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New York City Local Law Int. No. 1253-A (now Local Law 67) prohibits an employer from inquiring or relying upon a job applicant’s salary history during all stages of the employment process.  The intention of the law is to reduce gender pay inequity, which may be perpetuated by the disclosure of previous salary levels.  New York City employers should inform and educate all employees, agents, human resource professionals, and recruiters about the new law so they may execute any policy or procedure updates prior to the law’s effective date of October 31, 2017.

There are two important definitions in the law that explain what type of conduct constitutes an “inquiry,” as well as what constitutes “salary history.”  The definition of an inquiry is quite broad and employers should err on the side of caution.  It is vital for employers and any relevant personnel to become familiar with both definitions.

To inquire means to, “communicate any question or statement to an applicant, an applicant’s current or prior employer, or a current or former employee or agent of the applicant’s current or prior employer, in writing or otherwise, for the purpose of obtaining an applicant’s salary history, or to conduct a search of publicly available records or reports for the purpose of obtaining an applicant’s salary history.”

Salary history includes the applicant’s current or prior wage, benefits, or other compensation.  It does NOT include any objective measure of the applicant’s productivity, such as revenue or sales history.

 

Permitted Practices and Exceptions:

  • If an applicant makes an unprompted and voluntary disclosure of salary history to the prospective employer, the employer may consider salary history in determining the prospect’s salary, benefits, and other compensation, or to verify salary history.
  • An employer, without inquiring about salary history, may discuss salary, benefits, and other compensation expectations with the applicant.
  • Employers may also discuss any unvested equity or deferred compensation the applicant would forfeit by resigning from their current position.
  • Should an employer attempt to verify an applicant’s non-salary-related information or conduct a background check that results in disclosure of salary history, the employer is prohibited from relying on the salary information to determine compensation of any kind.

 

The Law does NOT apply to:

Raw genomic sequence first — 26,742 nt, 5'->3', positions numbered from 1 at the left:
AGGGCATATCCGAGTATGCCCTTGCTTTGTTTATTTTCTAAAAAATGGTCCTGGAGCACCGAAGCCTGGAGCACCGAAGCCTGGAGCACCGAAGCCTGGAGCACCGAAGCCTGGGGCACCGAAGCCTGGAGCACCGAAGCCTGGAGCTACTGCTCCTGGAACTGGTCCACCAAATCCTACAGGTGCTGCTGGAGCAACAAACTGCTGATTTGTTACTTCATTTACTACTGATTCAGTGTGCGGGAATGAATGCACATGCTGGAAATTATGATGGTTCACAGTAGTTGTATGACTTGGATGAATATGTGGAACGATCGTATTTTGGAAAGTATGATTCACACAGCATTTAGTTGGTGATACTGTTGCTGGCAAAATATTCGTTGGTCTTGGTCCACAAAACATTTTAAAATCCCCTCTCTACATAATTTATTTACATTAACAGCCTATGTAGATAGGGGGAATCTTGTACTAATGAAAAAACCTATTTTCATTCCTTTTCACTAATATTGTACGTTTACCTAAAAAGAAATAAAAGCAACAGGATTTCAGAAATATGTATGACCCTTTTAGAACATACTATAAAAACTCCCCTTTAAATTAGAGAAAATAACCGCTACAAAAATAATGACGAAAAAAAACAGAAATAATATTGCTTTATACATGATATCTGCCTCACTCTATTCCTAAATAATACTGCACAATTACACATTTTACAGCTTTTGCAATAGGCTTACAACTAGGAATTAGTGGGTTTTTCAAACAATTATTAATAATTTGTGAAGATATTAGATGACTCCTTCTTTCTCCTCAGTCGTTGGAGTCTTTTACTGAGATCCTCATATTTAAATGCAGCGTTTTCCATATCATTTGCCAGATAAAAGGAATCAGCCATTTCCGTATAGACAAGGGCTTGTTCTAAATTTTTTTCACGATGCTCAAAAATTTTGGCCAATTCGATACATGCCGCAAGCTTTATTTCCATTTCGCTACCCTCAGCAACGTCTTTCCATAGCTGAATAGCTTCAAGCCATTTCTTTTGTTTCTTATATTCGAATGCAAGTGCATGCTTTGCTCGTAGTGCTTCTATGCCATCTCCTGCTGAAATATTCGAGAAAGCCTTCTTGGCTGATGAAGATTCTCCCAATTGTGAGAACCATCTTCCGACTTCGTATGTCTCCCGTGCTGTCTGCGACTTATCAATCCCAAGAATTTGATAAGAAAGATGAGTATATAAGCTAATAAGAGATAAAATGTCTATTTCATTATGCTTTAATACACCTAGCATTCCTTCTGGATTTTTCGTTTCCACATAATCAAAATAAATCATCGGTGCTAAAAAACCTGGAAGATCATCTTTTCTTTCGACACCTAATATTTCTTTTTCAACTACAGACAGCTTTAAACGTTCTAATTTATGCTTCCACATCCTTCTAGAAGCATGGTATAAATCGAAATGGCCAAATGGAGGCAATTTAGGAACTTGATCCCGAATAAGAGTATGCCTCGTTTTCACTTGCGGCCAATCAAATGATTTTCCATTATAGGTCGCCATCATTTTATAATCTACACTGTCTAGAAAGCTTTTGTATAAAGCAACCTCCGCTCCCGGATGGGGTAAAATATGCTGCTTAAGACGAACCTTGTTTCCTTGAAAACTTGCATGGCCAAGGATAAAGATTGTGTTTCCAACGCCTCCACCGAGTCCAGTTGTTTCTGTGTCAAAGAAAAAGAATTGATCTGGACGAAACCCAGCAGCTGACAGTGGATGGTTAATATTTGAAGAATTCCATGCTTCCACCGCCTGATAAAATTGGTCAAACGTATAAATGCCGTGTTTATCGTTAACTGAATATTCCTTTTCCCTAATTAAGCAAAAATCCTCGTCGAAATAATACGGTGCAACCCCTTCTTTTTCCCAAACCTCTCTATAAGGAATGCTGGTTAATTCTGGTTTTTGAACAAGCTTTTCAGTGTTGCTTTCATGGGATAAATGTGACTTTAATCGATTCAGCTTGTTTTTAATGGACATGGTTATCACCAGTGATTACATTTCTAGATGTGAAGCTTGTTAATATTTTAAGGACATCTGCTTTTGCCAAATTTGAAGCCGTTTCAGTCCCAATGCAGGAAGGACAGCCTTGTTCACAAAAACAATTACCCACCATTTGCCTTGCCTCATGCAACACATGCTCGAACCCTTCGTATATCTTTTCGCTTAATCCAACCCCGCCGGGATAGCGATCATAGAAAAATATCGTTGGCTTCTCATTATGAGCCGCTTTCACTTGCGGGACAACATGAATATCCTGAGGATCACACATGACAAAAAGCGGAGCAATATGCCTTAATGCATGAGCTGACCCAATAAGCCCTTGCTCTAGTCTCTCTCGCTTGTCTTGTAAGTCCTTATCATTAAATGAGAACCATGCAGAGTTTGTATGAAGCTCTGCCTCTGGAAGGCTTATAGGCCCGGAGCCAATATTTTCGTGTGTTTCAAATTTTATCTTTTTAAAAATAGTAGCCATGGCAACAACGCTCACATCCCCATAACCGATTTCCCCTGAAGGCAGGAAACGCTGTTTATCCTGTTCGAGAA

• Actions taken by an employer, employment agency, or employee or agent thereof pursuant to any federal, state or local law that specifically authorizes the disclosure or verification of salary history for employment purposes, or specifically requires knowledge of salary history to determine an employee’s compensation.
  • Current employees applying for an internal promotion or transfer.
  • Public employee positions for which salary, benefits or other compensation are determined pursuant to procedures established by collective bargaining.

 

Action Items for New York City Employers:

  • Employers should inform all human resource professionals, recruiters, and relevant employees and agents about the new law and provide any necessary training.
  • All appropriate personnel should become familiar with the law, including but not limited to, lawful vs. unlawful questions by interviewers and voluntary disclosures by applicants.
  • Employers should review and make all necessary changes to their hiring practices and procedures.
  • All questions about salary history must be removed from job applications, background checks, and any other verification inquiries or documentation.
  • Employers should complete all necessary internal education and procedural changes prior to the law’s effective date of October 31, 2017.

 

Additional Information:

The full text of the Local Law can be found here.

 

The information and materials on this blog are provided for informational purposes only and are not intended to constitute legal or tax advice. Information provided in this blog may not reflect the most current legal developments and may vary by jurisdiction. The content on this blog is for general informational purposes only and does not apply to any particular facts or circumstances. The use of this blog does not in any way establish an attorney-client relationship, nor should any such relationship be implied, and the contents do not constitute legal or tax advice. If you require legal or tax advice, please consult with a licensed attorney or tax professional in your jurisdiction. The contributing authors expressly disclaim all liability to any persons or entities with respect to any action or inaction based on the contents of this blog.

Joanna Castillo– Joanna is the Client Compliance Manager for Sequoia, where she works with our clients to optimize and streamline benefits compliance. In her free time, Joanna enjoys live music, college football, travel, and walking her dog in Golden Gate Park.